What is DSEAR and how do I comply?
Some substances commonly found in workplace environments, such as gaseous fuels as well as petrol, diesel, and ethanol, present a danger to human life.
These dangerous substances are defined under the Dangerous Substances and Explosive Atmospheres Regulations 2002 (DSEAR).
Businesses that handle or store dangerous substances must show that they have undertaken a documented review of the risks and hazards and have taken all reasonable and practical steps to prevent or control the risks.
Does my workplace need a DSEAR Risk Assessment?
Any workplace that stores, handles, or displays hazardous and/or potentially damaging substances must comply with DSEAR, including commonly occurring substances such as solvents, paints and varnishes, fuels, and pressurised or flammable gases, such as LPG.
Common applications include industrial and commercial premises, such as petrol filling stations, forecourts, fleet and construction sites.
Who is responsible?
Ultimately, the site operator is responsible for DSEAR compliance. However, assessments take time and need to be carried out on-site by someone with the necessary knowledge, skills and experience to identify the potential for fire and explosive atmospheres, apply the relevant legislation and understand the implications of unintentional non-compliance. This could be an employee or other competent person, or an external specialist.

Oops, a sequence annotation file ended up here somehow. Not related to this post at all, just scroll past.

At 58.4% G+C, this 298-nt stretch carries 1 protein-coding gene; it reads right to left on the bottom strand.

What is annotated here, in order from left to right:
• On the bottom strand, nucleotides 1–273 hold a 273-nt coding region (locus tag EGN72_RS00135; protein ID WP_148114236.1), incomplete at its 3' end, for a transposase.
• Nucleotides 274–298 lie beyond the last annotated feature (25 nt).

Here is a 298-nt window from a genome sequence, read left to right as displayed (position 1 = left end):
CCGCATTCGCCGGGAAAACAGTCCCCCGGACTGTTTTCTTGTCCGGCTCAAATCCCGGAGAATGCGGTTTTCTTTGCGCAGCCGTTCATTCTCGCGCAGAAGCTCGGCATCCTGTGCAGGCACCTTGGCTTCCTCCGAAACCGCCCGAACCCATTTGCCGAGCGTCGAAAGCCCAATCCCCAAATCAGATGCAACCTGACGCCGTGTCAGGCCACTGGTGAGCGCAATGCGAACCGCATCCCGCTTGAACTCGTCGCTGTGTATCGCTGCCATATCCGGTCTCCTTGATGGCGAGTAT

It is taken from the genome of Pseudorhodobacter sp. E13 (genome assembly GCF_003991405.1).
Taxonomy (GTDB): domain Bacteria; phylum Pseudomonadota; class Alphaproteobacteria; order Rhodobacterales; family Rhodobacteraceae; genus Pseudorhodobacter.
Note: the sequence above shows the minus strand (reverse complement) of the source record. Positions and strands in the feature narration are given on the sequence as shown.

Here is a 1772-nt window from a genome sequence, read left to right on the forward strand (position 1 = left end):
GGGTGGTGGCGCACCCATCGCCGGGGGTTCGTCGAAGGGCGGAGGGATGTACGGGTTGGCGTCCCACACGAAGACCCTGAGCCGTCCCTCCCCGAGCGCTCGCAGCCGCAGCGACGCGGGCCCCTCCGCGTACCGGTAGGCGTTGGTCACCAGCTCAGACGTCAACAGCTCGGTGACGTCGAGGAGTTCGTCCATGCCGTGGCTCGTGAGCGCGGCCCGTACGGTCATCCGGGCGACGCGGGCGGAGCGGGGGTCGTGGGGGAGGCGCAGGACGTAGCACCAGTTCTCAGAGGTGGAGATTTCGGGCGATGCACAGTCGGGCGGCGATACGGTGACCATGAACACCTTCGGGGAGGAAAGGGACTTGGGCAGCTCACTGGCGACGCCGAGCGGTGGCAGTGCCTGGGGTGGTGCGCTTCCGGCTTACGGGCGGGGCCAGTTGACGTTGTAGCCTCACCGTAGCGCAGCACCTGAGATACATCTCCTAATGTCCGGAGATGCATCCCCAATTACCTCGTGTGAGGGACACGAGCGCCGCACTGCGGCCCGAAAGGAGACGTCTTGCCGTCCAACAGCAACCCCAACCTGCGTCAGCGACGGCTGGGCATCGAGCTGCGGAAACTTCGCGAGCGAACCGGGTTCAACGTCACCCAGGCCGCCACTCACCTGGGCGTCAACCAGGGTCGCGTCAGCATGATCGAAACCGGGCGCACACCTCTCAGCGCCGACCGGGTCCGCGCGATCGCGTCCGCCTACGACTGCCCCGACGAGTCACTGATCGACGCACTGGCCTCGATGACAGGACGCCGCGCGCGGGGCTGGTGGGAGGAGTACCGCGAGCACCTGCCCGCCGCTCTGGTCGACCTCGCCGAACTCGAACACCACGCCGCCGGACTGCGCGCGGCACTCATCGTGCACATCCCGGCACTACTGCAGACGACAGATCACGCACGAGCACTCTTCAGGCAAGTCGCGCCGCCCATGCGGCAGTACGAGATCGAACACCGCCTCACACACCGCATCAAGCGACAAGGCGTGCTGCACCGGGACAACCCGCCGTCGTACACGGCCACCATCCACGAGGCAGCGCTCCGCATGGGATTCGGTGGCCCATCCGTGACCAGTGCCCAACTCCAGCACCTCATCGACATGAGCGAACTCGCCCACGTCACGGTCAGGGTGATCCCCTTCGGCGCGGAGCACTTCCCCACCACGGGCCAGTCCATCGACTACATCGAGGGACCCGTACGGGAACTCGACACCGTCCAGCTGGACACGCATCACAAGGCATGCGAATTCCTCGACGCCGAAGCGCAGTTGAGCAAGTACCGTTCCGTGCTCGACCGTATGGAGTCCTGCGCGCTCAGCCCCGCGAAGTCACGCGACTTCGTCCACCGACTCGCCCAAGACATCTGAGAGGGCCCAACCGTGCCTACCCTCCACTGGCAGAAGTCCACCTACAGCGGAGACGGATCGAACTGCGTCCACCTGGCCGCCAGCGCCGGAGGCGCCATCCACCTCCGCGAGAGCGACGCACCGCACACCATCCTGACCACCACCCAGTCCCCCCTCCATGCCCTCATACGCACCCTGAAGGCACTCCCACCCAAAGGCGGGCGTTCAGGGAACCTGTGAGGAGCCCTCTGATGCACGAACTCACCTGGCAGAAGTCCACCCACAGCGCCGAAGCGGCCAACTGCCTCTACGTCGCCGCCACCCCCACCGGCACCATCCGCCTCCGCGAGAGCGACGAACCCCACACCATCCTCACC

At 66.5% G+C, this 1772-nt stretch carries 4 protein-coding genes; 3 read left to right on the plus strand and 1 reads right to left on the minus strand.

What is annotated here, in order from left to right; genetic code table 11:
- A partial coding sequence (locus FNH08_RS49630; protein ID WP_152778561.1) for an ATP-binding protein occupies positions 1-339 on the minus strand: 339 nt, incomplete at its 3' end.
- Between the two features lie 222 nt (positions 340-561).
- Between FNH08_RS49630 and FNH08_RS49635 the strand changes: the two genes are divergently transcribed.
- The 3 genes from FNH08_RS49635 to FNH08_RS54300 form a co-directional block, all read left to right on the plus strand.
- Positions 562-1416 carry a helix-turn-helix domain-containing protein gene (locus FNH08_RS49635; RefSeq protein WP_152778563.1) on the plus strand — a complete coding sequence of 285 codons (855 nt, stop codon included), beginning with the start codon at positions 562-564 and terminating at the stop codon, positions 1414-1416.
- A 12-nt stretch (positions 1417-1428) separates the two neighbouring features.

Complacency is not an option when storing hazardous and potentially damaging substances and there is no one-size-fits-all approach. Regular site audits and spot-checks help to ensure compliance with DSEAR and other relevant legislation, for example, the Oil Storage Regulations (OSR), based on the individual site, service station or fleet.
How often does a DSEAR Risk Assessment need to be reviewed?
The risk assessment must be routinely reviewed and updated at appropriate intervals, but no specific time frame is given. It’s important to be flexible, taking into account any operational changes or updated guidance which could impact DSEAR.
For example, changes to quantity or type of dangerous substance would trigger a review. Or, in the event of an incident or near miss, the DSEAR assessment should be revisited and risks re-evaluated to ensure mitigation measures remain sufficient.
What does a DSEAR Risk Assessment cover?
· Identify dangerous substances and risk/s.
· Identify who might be harmed, including employees, contractors, or members of the public.
· Evaluate risk, specify and implement control measures and mitigation. Under DSEAR, the first course of action is always to eliminate risk by substituting the dangerous substance, however, this is not always practical, for example, petrol cannot be substituted at a filling station. If the risk cannot be eliminated, DSEAR specifies control measures and mitigation measures that must be applied in priority order.
· Be written down if there are more than 5 employees.
· Be regularly reviewed and updated.
Employers must use the findings of the risk assessment to establish appropriate emergency procedures, arrangements, and warning or other communication systems to deal with any accidents or incidents.
Employees must be given the appropriate information, instruction, and training to be able to safeguard themselves.
Where can I find more information?
HSE Approved Code of Practice (ACOP) L138 provides practical advice on how to comply with the Dangerous Substances and Explosive Atmospheres Regulations 2002 (DSEAR).
This leaflet Controlling fire and explosion risks in the workplace INDG370 provides a short guide to DSEAR for small and medium-sized businesses.
Does your business store fuel or dangerous substances?
If so, TSG Solutions can undertake a site audit and/or DSEAR Assessment to ensure compliance with current national legislation.
To find out more, click here.